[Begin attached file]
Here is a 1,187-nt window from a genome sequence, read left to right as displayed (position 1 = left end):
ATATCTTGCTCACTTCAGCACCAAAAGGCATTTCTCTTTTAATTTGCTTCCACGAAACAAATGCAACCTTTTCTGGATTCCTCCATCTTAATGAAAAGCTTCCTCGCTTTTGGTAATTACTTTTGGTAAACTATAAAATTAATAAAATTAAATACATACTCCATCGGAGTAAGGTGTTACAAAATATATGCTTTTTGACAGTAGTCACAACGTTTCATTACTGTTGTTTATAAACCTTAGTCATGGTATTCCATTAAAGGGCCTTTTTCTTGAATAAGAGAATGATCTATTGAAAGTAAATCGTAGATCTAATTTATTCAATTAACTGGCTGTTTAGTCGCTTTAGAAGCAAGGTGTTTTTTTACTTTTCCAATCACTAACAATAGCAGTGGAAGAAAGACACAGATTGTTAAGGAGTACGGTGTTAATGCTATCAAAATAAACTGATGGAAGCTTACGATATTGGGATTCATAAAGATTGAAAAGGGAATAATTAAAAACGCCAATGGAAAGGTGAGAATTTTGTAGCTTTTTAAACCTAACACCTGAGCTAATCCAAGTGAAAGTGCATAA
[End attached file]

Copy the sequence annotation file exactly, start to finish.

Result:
Here is a 1,187-nt window from a genome sequence, read left to right as displayed (position 1 = left end):
ATATCTTGCTCACTTCAGCACCAAAAGGCATTTCTCTTTTAATTTGCTTCCACGAAACAAATGCAACCTTTTCTGGATTCCTCCATCTTAATGAAAAGCTTCCTCGCTTTTGGTAATTACTTTTGGTAAACTATAAAATTAATAAAATTAAATACATACTCCATCGGAGTAAGGTGTTACAAAATATATGCTTTTTGACAGTAGTCACAACGTTTCATTACTGTTGTTTATAAACCTTAGTCATGGTATTCCATTAAAGGGCCTTTTTCTTGAATAAGAGAATGATCTATTGAAAGTAAATCGTAGATCTAATTTATTCAATTAACTGGCTGTTTAGTCGCTTTAGAAGCAAGGTGTTTTTTTACTTTTCCAATCACTAACAATAGCAGTGGAAGAAAGACACAGATTGTTAAGGAGTACGGTGTTAATGCTATCAAAATAAACTGATGGAAGCTTACGATATTGGGATTCATAAAGATTGAAAAGGGAATAATTAAAAACGCCAATGGAAAGGTGAGAATTTTGTAGCTTTTTAAACCTAACACCTGAGCTAATCCAAGTGAAAGTGCATAA